Game a Week 3

Climb. – 14 September 2014

A puzzle platformer made in Unity.

My Goal

Make a game that was more mechanically focused that my previous games, something with a bit more gameplay depth.

What went right:

Using unity for this sort of thing is amazing. I manged to build the basic building blocks of the game really quickly one night, so when I came back to it over the weekend I could focus a little more on levels/ progression.

What went wrong:

The gameplay still ended up being pretty shallow. My level design/ puzzle building skills are pretty rubbish. I realized too late that the core mechanics of the movement etc… didn’t lend themselves well to interesting levels that involve a bit of thought. I might try making a full on puzzle game soon to see if I’m capable of making something that is difficult to play/solve, as everything I make seems to end up stupidly easy!

Also, I ran out of time to do a final visuals improvement pass. Most notably I didn’t get round to swapping out the default unity 3d text for something that wasn’t pixelated.

Edit: I went back to this to fix the pixelated text and add more text passages for the Newgrounds version.

Game a Week 2

Nothing – 17 August 2014


An atmospheric browser game about self preservation.

My Goal

Finish something for the second week in a row! I also wanted to make something atmospheric and learn a bit more javascript.

What went right:

The music and graphic style (the ascii effect wasn’t mine) work nicely together. I think the gameplay speeds up and gets harder at the right speed together with the music and cluttering of the screen.

What went wrong:

I spent too little time building it into a game after getting the initial look. The collision detection is very dodgy (if its a problem try resizing the screen smaller) and I didn’t have enough time left to fix it with a proper solution. I also wanted more interaction with the projectiles to make the gameplay more interesting. I’ll try to put more emphasis on gameplay next time.

Game a Week 1

0822 – 10 August 2014


A twine game about a morning commute.

My Goal

Make a game in a week for the first time. I decided to start with something that should be simple and completely new to me.

What went right:

I managed to find a writing voice that I think fits the game well. I’ve had so little writing practice that I’m pleased I managed to finish this and make it’s voice seem fairly consistent. On a whole I think the components work well together and manage to represent the situation nicely, especially the music.

What went wrong:

I initially found myself using twine in a “block of text followed by two choices” way. This lead to a lot of branching early in the game and, in my opinion, is one of the more boring ways to use twine. I managed to overcome this as I progressed but quickly found myself heading the in the opposite direction: making the story too linear. I also fell into the trap of making some of the branches get randomly selected for you. This meant that, despite me knowing otherwise, some parts feel more linear than they are. I think this causes some of the feeling of exploration and agency that is possible with twine games to be lost.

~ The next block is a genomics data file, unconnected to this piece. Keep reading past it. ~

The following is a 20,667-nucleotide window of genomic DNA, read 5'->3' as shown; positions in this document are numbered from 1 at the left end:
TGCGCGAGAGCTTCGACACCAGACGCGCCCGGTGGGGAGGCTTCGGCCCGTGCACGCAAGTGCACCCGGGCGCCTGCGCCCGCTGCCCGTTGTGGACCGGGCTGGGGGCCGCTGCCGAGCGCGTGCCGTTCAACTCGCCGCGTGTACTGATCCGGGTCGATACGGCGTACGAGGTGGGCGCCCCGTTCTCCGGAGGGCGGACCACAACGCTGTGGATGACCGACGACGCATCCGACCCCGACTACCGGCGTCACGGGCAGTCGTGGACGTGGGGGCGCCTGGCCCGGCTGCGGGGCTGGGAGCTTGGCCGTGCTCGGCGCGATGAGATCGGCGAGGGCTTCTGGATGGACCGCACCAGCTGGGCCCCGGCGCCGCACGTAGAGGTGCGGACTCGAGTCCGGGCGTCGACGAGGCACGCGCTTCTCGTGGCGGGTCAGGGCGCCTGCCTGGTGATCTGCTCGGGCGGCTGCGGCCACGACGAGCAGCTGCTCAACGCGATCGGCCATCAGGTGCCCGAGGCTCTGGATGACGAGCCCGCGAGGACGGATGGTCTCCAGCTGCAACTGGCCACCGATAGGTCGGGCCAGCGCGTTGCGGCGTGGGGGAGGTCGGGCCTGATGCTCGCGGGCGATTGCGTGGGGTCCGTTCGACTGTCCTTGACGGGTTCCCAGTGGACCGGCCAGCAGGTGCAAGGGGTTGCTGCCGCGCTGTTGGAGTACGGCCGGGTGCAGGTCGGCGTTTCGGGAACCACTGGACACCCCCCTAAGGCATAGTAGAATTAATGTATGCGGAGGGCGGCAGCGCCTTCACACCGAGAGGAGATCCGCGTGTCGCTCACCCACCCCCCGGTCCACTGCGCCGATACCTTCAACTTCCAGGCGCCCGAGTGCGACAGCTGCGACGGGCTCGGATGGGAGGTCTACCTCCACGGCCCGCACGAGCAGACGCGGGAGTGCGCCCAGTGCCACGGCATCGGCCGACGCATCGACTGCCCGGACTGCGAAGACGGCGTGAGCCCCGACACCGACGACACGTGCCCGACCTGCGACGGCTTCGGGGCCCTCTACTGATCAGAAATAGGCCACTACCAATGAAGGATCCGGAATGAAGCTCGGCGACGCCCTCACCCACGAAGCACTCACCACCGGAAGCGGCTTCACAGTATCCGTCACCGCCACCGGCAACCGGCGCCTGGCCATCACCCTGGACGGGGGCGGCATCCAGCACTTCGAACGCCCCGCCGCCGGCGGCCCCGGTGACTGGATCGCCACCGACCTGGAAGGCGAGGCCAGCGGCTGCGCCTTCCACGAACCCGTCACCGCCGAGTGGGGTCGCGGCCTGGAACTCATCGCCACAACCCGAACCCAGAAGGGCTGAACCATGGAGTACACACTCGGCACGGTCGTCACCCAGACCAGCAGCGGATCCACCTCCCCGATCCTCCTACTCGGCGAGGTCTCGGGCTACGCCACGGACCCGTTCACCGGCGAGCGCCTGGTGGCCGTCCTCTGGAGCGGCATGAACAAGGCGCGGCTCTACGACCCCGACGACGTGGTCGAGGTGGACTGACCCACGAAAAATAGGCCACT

In the last update we’d got to the point of integrating the front end and back end. Well, the world kept spinning and the work kept rolling. So here is our progress from that point on.

 Screenshot_2014-06-10-17-55-07        Screenshot_2014-06-10-17-56-15(2)        Screenshot_2014-06-10-17-57-06

Initially we focused on login and group management as they are core to the app’s functionality; Without users and groups, events and ideas would not be possible. To get this done we created a group creation activity and a group select activity. The latter asks our server for all the groups you exist in, displays them and allows you to pick one. It can be seen in the second picture above (excuse the “hilarious” test names). These options, as well as being accessible on first login, populate the left hand slide out menu, as can be seen in the third image.

Screenshot_2014-06-10-17-56-46        Screenshot_2014-06-10-17-57-00        Screenshot_2014-06-10-18-09-29

Next up: implementing ideas and events. When I got to implementing events and ideas the back end system was mostly in place. This provided me with some much needed space for flexibility and experimentation in the front end. We had previously decided our core view would be a map screen so I began by looking at adding markers to the map. This proved to be very easy thanks to the Google Maps API as mentioned in the last update. However, I spent quite a while working out how to integrate the logic required for the many parts of the map screen (keeping track of events and ideas, the slide out menu, and the slide up context sensitive panel) without the code getting messy. Luckily, with a little trial and error, I managed to work out an elegant solution that uses fragments to manage the logic and contents of each view while the activity deals with movement of the panels.